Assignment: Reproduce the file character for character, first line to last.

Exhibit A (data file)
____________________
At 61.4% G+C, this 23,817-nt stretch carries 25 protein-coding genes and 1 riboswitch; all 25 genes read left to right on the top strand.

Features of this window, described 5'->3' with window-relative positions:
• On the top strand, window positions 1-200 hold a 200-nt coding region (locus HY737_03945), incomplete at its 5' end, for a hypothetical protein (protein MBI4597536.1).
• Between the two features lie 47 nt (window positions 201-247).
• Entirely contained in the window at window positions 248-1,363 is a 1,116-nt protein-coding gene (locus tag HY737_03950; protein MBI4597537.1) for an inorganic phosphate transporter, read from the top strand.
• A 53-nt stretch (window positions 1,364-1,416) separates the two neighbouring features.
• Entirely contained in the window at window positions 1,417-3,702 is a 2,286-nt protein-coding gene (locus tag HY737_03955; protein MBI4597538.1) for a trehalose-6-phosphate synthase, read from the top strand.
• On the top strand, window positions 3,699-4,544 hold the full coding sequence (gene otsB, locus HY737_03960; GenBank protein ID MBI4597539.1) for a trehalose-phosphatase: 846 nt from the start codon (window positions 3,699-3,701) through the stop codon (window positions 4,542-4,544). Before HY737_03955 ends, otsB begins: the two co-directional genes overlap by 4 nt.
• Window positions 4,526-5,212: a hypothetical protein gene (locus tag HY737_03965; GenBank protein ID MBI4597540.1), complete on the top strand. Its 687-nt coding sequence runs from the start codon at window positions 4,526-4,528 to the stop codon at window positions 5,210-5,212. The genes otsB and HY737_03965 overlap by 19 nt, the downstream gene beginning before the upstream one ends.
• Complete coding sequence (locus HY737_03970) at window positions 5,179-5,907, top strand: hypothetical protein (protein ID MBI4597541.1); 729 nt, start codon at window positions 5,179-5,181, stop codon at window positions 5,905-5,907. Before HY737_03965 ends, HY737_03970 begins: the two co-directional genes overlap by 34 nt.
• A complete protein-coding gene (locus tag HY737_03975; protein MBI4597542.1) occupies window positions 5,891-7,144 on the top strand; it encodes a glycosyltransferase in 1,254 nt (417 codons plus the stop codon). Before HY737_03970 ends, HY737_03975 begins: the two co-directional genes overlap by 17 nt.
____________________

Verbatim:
At 61.4% G+C, this 23,817-nt stretch carries 25 protein-coding genes and 1 riboswitch; all 25 genes read left to right on the top strand.

Features of this window, described 5'->3' with window-relative positions:
• On the top strand, window positions 1-200 hold a 200-nt coding region (locus HY737_03945), incomplete at its 5' end, for a hypothetical protein (protein MBI4597536.1).
• Between the two features lie 47 nt (window positions 201-247).
• Entirely contained in the window at window positions 248-1,363 is a 1,116-nt protein-coding gene (locus tag HY737_03950; protein MBI4597537.1) for an inorganic phosphate transporter, read from the top strand.
• A 53-nt stretch (window positions 1,364-1,416) separates the two neighbouring features.
• Entirely contained in the window at window positions 1,417-3,702 is a 2,286-nt protein-coding gene (locus tag HY737_03955; protein MBI4597538.1) for a trehalose-6-phosphate synthase, read from the top strand.
• On the top strand, window positions 3,699-4,544 hold the full coding sequence (gene otsB, locus HY737_03960; GenBank protein ID MBI4597539.1) for a trehalose-phosphatase: 846 nt from the start codon (window positions 3,699-3,701) through the stop codon (window positions 4,542-4,544). Before HY737_03955 ends, otsB begins: the two co-directional genes overlap by 4 nt.
• Window positions 4,526-5,212: a hypothetical protein gene (locus tag HY737_03965; GenBank protein ID MBI4597540.1), complete on the top strand. Its 687-nt coding sequence runs from the start codon at window positions 4,526-4,528 to the stop codon at window positions 5,210-5,212. The genes otsB and HY737_03965 overlap by 19 nt, the downstream gene beginning before the upstream one ends.
• Complete coding sequence (locus HY737_03970) at window positions 5,179-5,907, top strand: hypothetical protein (protein ID MBI4597541.1); 729 nt, start codon at window positions 5,179-5,181, stop codon at window positions 5,905-5,907. Before HY737_03965 ends, HY737_03970 begins: the two co-directional genes overlap by 34 nt.
• A complete protein-coding gene (locus tag HY737_03975; protein MBI4597542.1) occupies window positions 5,891-7,144 on the top strand; it encodes a glycosyltransferase in 1,254 nt (417 codons plus the stop codon). Before HY737_03970 ends, HY737_03975 begins: the two co-directional genes overlap by 17 nt.